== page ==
In Activity Diagram based process family architectures the Strategy Pattern allows for deriving varying subprocess implementations from a basic, abstract subprocess implementation by means of Activity Diagram Inheritance according to the rules described in [15]. The variant specic subprocess implementation is then invoked in the respective process architecture variant instead of the basic subprocess implementation as illustrated in the right half of gure 10.

5 Conclusions
In this paper we have shown how the behavioral aspects of a process family architecture for a family of enterprise applications can be modeled as a variant-rich Activity Diagram and have described rules for deriving process architectures from process family architectures for members of the family. The presented variability mechanism centric technique for modeling process family architectures allows for tackling variability implementation issues during the development of a suitable process family architecture for a family of process oriented systems. Variability implementation issues include among others the integration of varying system parts, which can be provided by dierent parties and the impact of the variability implementation on the non-functional properties of the developed system family. Moreover, variability mechanism centric modeling of process family architectures supports the reuse of parts of the process design, since process architectures for system variants can be derived simply following the rules described in section 4 of this paper. While an extensive case study has been performed for modeling variability mechanism centric process family architectures for a family of e-business applications (in excerpts published in [16]) open issues for future work comprise a case study for the implementation of process family architecture variability mechanisms for a family of enterprise applications.

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6 References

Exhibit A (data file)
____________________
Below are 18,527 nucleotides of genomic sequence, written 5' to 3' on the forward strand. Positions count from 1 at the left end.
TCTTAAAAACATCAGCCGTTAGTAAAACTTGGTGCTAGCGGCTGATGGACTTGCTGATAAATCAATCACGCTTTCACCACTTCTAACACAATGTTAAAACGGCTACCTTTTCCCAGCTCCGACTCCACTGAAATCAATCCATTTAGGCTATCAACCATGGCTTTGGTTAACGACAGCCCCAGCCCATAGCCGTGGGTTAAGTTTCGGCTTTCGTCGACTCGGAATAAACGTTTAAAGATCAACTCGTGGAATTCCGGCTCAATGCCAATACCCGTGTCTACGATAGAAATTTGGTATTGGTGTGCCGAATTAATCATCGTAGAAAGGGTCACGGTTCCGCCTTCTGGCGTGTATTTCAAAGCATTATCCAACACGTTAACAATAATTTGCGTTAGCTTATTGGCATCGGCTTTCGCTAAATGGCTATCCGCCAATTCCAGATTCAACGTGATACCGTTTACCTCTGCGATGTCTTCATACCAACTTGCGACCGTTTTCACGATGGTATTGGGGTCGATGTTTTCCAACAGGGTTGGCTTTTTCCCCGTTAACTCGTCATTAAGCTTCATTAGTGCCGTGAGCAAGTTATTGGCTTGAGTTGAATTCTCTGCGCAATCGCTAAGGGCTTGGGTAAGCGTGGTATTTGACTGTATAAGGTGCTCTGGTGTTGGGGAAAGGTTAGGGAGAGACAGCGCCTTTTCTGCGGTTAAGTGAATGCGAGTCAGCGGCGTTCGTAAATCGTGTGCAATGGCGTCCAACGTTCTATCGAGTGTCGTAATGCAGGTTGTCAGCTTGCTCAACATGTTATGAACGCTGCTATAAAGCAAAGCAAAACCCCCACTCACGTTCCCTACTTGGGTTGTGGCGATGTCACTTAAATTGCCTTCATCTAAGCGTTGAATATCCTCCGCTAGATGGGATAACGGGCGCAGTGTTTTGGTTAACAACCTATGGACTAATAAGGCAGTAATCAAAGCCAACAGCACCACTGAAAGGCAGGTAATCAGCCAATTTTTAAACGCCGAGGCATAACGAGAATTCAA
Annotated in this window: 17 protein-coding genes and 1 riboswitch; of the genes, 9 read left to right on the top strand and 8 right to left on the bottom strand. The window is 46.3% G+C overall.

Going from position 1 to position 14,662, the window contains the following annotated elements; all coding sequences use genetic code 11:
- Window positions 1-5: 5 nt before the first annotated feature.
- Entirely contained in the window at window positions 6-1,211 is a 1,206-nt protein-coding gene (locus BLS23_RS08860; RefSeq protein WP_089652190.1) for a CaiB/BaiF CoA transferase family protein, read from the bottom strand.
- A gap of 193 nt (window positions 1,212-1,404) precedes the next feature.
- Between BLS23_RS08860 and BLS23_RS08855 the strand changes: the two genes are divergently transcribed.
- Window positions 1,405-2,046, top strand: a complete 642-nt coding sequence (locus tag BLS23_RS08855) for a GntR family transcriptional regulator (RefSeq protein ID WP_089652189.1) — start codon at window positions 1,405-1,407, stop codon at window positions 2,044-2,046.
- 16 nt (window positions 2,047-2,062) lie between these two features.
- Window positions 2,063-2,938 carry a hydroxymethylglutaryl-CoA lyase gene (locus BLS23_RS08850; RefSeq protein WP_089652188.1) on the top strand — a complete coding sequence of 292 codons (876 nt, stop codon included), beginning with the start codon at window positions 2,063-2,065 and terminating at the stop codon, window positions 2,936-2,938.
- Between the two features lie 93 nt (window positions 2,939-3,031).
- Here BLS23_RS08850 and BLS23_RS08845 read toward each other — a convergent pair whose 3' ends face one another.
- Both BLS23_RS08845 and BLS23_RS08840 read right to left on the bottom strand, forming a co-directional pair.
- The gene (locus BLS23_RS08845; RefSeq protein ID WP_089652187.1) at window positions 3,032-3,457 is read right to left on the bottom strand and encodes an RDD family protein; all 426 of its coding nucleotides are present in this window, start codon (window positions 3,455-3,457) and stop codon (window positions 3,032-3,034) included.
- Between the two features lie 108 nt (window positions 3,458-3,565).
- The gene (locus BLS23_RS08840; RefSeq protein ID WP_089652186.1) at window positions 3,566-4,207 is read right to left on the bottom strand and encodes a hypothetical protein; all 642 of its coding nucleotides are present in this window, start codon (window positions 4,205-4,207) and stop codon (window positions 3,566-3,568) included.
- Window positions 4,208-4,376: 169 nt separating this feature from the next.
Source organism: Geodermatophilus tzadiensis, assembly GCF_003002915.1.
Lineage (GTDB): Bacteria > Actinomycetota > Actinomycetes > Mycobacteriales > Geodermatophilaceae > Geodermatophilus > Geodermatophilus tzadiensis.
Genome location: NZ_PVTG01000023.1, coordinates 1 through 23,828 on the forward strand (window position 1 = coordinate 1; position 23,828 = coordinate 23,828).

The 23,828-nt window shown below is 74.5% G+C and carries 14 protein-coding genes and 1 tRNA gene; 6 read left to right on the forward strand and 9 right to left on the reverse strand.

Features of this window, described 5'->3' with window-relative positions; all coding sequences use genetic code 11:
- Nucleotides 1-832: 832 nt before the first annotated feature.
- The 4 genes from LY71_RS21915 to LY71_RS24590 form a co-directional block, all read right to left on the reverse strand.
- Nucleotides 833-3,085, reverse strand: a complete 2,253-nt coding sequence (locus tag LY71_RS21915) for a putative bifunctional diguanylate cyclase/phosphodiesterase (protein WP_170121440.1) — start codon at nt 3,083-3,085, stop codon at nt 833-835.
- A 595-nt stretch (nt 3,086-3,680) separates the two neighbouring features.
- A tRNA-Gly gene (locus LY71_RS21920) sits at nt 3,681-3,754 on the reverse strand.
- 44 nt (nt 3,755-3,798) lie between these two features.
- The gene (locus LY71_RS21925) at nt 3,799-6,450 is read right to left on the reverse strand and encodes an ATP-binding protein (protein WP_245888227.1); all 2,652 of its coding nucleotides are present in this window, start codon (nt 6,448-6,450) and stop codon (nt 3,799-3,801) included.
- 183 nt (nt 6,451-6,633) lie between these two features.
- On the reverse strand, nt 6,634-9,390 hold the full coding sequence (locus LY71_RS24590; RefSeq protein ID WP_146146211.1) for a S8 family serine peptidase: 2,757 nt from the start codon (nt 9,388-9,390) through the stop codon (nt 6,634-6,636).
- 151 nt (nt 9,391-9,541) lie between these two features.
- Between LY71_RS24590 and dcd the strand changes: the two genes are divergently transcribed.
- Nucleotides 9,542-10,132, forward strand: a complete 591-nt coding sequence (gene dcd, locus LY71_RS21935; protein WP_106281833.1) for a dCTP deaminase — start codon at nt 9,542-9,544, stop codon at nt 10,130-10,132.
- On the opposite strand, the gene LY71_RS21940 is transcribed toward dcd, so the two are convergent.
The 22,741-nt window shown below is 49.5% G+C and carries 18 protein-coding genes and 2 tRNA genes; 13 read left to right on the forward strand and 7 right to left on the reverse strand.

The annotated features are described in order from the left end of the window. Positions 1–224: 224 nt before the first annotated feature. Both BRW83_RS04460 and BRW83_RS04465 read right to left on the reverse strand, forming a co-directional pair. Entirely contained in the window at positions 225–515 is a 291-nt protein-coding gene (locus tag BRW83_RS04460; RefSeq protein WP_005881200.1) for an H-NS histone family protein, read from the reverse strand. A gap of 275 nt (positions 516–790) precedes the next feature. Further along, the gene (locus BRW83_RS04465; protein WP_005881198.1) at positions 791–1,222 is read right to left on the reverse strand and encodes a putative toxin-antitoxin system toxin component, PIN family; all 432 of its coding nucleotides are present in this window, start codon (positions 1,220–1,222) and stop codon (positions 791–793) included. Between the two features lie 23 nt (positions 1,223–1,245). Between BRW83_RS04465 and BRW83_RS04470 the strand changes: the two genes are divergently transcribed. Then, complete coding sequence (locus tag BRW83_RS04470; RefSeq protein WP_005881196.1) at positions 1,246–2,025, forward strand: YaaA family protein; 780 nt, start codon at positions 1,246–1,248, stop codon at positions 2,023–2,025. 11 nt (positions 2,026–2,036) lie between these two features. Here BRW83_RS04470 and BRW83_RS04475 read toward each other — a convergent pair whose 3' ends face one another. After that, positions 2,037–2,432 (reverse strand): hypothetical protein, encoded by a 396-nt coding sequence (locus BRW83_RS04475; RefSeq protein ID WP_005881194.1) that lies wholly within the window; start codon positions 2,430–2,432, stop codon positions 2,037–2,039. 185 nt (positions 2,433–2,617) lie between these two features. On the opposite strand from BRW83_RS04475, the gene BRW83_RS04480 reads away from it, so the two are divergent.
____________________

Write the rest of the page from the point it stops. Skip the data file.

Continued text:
[1]. Pohl, K., Bckle, G., van der Linden, F.: Software Product Line Engineering: o Foundations, Principles, and Techniques. Springer (2005) [2]. Puhlmann, F., Richter, E., Schnieders, A., Weiland: Variability Mechanisms for Process Models. PESOA-Report No. 17/2005. Technical report, DaimlerChrysler Research and Technology, Hasso-Plattner-Institute for IT Systems Engineering (June 2005) [3]. Schnieders, A.: Variability Mechanism Centric Process Family Architectures. In: Proceedings of the 13th Annual IEEE International Conference on the Engineering of Computer Based Systems ECBS 2006 (to appear), IEEE Computer Society Press (2006) [4]. OMG: UML 2.0 Superstructure Specication. (2003) [5]. Pender, T.: UML Bible. Wiley Publishing Inc., Indianapolis, Indiana (2003) [6]. Weiss, D.M., Lai, C.T.R.: Software Product-line Engineering: a Family-based Software Development Process. Addison-Wesley Longman Publishing Co., Inc., Boston, MA, USA (1999) [7]. Gomaa, H.: Designing Software Product Lines with UML: From Use Cases to Pattern-based Software Architectures. Addison-Wesley Professional (2005) [8]. Gomaa, H., Webber, D.: Modeling Adaptive and Evolvable Software Product Lines Using the Variation Point Model. In: Proceedings of the 37th Annual Hawaii International Conference on System Sciences, IEEE Computer Society Press (2004) [9]. Clements, P., Northrop, L.: Software Product Lines: Practices and Patterns. SEI Series in Software Engineering. Addison-Wesley (2001) [10]. Bosch, J.: Design and Use of Software Architectures: Adopting and Evolving a Product-Line Approach. Addison-Wesley, Harlow, England et al. (2000) [11]. Jacobson, I., Griss, M., Jonsson, P.: Software Reuse: Architecture, Process and Organization for Business Success. Addison Wesley Longman, Harlow, England et al. (1997) [12]. Svahnberg, M., Bosch, J.: Issues Concerning Variability in Software Product Lines. Volume June of 146. Lecture Notes in Computer Science (2003) [13]. Bachmann, F., Bass, L.: Managing Variability in Software Architectures. In: Proceedings of the 2001 Symposium on Software Reusability, ACM Press (2001) [14]. Gamma, E., Helm, R., Johnson, R., Vlissides, J.: Design Patterns - Elements of Reusable Object-Oriented Software. Addison Wesley (1995) [15]. Schnieders, A., Puhlmann, F.: Activity Diagram Inheritance. In: Proceedings of the 8th International Conference on Business Information Systems BIS. (2005) [16]. Pltner, D., Kose, M., Hering, T., Werner, A.: Prozesse im E-Business o am Beispiel ausgewhlter Geschftsprozesse des Partners ehotel AG. PESOAa a Report No. 20/2005. Technical report, ehotel AG, Universitt Leipzig (June a 2005)